A moment in Volvo's history.

It is probably late autumn in 1950, perhaps early in 1951.

Three dove grey Volvo PV 444 BS cars are causing something of a commotion after arriving at the enormous port in Casablanca on the passenger vessel M/S Saga, owned by Svenska Lloyd.

Well wrapped up port workers look inquisitively yet cautiously into the camera.

A Volvo Moment: A cold morning in Casablanca harbour

The small Swedish cars have been unloaded one after another by crane, their paintwork covered with a protective layer of wax. The hub caps and windscreen wipers have not yet been installed, and are probably loose inside the cars.

At the start of the 1950s, production of the Volvo PV 444 got under way in earnest. In 1950-51, a total of 7,500 individual B models were manufactured, although the vast majority remained in Sweden. There was considerable demand on the domestic market and the company's export efforts were not yet that extensive. It would be another four years before Volvo started to make serious inroads on the American market.

In Sweden, the Volvo PV 444 B's indicators were located on the roof – known as Fixlight indicators or the 'roof cuckoo'. The company didn't dare to include this invention on cars that were being sent for export, and the three cars in Casablanca have side-mounted indicators. The equipment on the BS model includes shiny strips on the wings and bodywork and a bird emblem at the front of the bonnet. The more basic model does not have these shiny features, on the other hand, and is almost always black.

What life now awaits the three cars? Will they be driven by elegantly dressed individuals on the streets of Casablanca, or will they head out on a North African adventure? The PVs still have 16-inch wheels and the tyres on the cars in the port look particularly rugged, probably to handle the poor – or non-existent – roads.

A moment in Volvo's history.

It is probably late autumn in 1950, perhaps early in 1951.

Three dove grey Volvo PV 444 BS cars are causing something of a commotion after arriving at the enormous port in Casablanca on the passenger vessel M/S Saga, owned by Svenska Lloyd.

Well wrapped up port workers look inquisitively yet cautiously into the camera.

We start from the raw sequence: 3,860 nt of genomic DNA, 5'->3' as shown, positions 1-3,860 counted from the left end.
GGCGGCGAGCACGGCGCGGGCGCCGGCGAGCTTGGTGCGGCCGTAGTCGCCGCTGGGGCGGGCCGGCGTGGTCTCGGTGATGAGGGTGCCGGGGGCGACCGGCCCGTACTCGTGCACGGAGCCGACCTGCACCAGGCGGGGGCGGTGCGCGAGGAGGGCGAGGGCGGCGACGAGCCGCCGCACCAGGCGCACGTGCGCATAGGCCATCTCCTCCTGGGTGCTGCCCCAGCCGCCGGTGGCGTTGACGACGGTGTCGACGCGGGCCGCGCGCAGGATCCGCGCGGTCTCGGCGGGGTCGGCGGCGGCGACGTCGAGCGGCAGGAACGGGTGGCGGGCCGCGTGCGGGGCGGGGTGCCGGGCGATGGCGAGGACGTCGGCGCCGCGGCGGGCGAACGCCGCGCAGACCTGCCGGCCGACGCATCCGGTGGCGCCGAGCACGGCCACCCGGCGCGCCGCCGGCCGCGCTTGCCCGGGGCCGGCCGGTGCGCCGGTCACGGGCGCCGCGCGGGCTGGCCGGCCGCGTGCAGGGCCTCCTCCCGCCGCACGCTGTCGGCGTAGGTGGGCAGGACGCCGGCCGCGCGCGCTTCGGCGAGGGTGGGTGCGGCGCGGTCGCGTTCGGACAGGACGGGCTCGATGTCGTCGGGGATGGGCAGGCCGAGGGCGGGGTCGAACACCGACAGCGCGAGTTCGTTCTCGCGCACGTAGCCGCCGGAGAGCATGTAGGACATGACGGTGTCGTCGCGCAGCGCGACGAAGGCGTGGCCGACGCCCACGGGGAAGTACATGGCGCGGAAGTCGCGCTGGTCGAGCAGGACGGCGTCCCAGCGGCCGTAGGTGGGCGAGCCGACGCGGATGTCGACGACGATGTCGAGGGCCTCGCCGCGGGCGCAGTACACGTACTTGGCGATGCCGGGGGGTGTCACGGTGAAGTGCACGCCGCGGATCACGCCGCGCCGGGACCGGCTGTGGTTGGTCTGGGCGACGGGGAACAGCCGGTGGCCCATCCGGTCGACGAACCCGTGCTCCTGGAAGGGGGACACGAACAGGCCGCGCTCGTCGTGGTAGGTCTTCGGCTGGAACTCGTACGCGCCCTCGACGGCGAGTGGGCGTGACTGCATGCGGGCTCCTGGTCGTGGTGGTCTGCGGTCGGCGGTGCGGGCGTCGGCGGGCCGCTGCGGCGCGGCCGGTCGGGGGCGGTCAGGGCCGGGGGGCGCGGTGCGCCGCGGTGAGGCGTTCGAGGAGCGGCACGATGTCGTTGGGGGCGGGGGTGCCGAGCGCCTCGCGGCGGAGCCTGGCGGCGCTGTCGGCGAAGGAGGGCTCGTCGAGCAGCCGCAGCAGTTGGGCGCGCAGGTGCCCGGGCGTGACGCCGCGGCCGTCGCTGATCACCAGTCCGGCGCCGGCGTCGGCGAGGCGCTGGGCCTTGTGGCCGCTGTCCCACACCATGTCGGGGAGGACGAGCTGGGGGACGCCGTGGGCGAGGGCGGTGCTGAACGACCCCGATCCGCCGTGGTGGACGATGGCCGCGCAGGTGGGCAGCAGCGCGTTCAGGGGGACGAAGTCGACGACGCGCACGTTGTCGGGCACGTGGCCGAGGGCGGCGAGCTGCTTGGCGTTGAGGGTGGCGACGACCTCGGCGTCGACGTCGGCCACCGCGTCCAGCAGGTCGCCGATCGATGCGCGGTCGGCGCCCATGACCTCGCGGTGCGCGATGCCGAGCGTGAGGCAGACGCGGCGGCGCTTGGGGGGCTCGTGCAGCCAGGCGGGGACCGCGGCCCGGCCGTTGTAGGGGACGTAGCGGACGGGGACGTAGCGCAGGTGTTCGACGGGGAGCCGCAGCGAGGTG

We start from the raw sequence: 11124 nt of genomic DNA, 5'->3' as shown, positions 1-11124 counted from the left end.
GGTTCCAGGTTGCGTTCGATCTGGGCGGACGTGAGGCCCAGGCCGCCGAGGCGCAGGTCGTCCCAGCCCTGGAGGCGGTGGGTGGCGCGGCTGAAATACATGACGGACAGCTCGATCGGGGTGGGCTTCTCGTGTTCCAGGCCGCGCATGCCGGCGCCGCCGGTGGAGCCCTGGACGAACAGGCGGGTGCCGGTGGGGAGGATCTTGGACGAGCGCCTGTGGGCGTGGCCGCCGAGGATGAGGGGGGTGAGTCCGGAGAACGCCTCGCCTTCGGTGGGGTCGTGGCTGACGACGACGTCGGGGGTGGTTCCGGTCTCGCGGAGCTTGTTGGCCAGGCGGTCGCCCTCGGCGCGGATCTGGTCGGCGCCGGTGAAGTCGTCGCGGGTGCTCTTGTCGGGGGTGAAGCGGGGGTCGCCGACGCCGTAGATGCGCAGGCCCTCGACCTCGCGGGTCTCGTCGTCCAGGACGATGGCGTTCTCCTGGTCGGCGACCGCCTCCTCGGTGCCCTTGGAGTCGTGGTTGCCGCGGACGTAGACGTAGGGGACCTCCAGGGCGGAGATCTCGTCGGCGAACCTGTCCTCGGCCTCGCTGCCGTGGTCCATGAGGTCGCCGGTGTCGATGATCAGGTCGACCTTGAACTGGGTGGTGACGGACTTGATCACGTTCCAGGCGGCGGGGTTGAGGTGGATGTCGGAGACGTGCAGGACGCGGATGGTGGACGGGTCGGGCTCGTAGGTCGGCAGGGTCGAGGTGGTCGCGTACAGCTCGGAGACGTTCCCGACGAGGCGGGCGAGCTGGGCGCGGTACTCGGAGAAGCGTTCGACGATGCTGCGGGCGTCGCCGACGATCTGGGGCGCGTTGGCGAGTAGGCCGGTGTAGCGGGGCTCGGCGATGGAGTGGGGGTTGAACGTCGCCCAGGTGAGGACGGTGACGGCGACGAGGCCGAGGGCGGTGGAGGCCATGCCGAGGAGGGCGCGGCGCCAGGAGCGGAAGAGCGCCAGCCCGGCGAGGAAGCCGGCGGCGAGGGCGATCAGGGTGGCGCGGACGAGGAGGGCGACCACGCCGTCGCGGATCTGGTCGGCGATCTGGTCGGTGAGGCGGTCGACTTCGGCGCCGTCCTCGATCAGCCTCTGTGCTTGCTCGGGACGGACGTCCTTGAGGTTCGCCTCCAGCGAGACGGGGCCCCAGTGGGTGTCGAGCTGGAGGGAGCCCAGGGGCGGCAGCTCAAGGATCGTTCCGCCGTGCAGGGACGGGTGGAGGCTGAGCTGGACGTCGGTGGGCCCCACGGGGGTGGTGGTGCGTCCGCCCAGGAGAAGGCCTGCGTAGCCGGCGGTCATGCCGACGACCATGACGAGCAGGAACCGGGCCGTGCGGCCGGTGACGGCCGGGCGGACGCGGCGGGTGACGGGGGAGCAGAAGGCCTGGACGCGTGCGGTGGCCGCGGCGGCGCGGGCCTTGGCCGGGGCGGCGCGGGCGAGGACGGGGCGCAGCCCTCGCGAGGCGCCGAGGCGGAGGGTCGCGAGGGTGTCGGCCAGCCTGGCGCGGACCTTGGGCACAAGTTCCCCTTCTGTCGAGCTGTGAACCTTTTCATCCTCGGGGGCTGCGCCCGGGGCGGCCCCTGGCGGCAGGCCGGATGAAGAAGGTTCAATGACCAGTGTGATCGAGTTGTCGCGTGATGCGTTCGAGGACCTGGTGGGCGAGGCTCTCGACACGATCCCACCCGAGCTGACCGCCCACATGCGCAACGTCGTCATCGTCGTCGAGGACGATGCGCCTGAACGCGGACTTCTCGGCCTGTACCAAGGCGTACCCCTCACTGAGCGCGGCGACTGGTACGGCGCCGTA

A Volvo Moment: A cold morning in Casablanca harbour

The small Swedish cars have been unloaded one after another by crane, their paintwork covered with a protective layer of wax. The hub caps and windscreen wipers have not yet been installed, and are probably loose inside the cars.

At the start of the 1950s, production of the Volvo PV 444 got under way in earnest. In 1950-51, a total of 7,500 individual B models were manufactured, although the vast majority remained in Sweden. There was considerable demand on the domestic market and the company's export efforts were not yet that extensive. It would be another four years before Volvo started to make serious inroads on the American market.

In Sweden, the Volvo PV 444 B's indicators were located on the roof – known as Fixlight indicators or the 'roof cuckoo'. The company didn't dare to include this invention on cars that were being sent for export, and the three cars in Casablanca have side-mounted indicators. The equipment on the BS model includes shiny strips on the wings and bodywork and a bird emblem at the front of the bonnet. The more basic model does not have these shiny features, on the other hand, and is almost always black.

What life now awaits the three cars? Will they be driven by elegantly dressed individuals on the streets of Casablanca, or will they head out on a North African adventure? The PVs still have 16-inch wheels and the tyres on the cars in the port look particularly rugged, probably to handle the poor – or non-existent – roads.

A moment in Volvo's history.